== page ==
“Patrimoine!” We heard it everywhere we went when we were in France.
The houses of President’s Washington, Jefferson and Madison have been lately in the news. Washington’s Grist Mill is once again distilling whisky (although the first batch was undrinkable.) Jefferson’s wine cellars are being restored. Madison’s Montpelier underwent a multi-million dollar historical restoration, stripping away years of DuPont coating. These were great men, whose words and deeds helped to give birth to a fledging Republic which would go on to become one of the greatest nations on earth.
Their words are considered more relevant today than are the writings of “the first woman and… the third novelist to win the Pulitzer Prize.” She was no war hero, after all, although her work with displaced persons, orphans and refugees of World War I, won her the French Legion d’Honneur. But I’m pretty sure that even French schoolchildren are no longer taught her name.
Edith Wharton didn’t feel entirely comfortable in the modern world that arose from the mud of the “war to end all wars.” She would have recognized many of the same problems that beset her world reflected in the one in which we now live. If only because of the current mortgage crisis.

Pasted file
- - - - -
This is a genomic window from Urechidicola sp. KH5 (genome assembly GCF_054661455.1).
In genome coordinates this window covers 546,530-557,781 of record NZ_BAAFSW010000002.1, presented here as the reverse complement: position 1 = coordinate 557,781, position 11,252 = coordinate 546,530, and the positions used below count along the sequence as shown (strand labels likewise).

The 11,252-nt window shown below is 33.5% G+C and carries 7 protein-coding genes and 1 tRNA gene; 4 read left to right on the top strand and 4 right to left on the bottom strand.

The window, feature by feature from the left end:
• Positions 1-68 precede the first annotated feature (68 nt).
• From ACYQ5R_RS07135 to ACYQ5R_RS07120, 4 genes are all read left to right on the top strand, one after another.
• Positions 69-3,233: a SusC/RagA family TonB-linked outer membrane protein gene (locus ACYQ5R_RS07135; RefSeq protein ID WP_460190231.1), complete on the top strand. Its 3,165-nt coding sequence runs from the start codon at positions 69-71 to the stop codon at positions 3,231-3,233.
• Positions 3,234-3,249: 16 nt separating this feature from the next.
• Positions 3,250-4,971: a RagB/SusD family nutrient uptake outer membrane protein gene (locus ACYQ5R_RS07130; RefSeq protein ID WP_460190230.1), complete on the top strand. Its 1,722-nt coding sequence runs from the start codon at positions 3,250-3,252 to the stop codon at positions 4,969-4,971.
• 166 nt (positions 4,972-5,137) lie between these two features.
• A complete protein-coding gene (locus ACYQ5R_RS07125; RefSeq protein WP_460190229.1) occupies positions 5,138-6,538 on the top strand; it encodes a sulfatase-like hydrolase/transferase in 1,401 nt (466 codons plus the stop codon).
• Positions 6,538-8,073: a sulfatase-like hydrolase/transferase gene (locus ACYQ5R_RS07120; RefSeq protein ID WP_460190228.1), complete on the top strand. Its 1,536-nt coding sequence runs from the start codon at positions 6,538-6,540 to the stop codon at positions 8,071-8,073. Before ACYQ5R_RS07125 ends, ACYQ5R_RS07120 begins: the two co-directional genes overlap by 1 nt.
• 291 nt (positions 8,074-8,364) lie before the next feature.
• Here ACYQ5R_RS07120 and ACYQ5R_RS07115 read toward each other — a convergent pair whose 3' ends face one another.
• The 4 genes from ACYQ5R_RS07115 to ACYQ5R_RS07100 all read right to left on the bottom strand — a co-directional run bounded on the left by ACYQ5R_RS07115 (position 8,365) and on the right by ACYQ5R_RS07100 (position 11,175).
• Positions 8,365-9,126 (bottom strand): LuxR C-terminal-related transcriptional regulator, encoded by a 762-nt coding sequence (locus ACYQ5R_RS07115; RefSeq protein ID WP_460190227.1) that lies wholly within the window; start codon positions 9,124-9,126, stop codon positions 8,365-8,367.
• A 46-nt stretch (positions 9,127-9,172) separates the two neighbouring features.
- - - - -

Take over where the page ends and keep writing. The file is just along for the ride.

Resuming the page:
Ms. Wharton, you see, is in danger of being posthumously evicted.
This is not a good time to ask for money. I’m aware of that. But if you can’t open your chequebook, you may still open your fountain pen and sign a petition or open your notebook and continue to blog about the closing of The Mount.
The deadline to avert a true horror-show is October 31st. They are halfway to their goal of raising USD$3 million. If they can’t reach the goal, none of the gifts will be processed and the house will be sold to a private individual. USD$10 will go a long way, if we harness the economies of scale of the internet.
The political candidates of both parties have more than enough at the moment. Let’s help save a little of our literary past to nurture our future.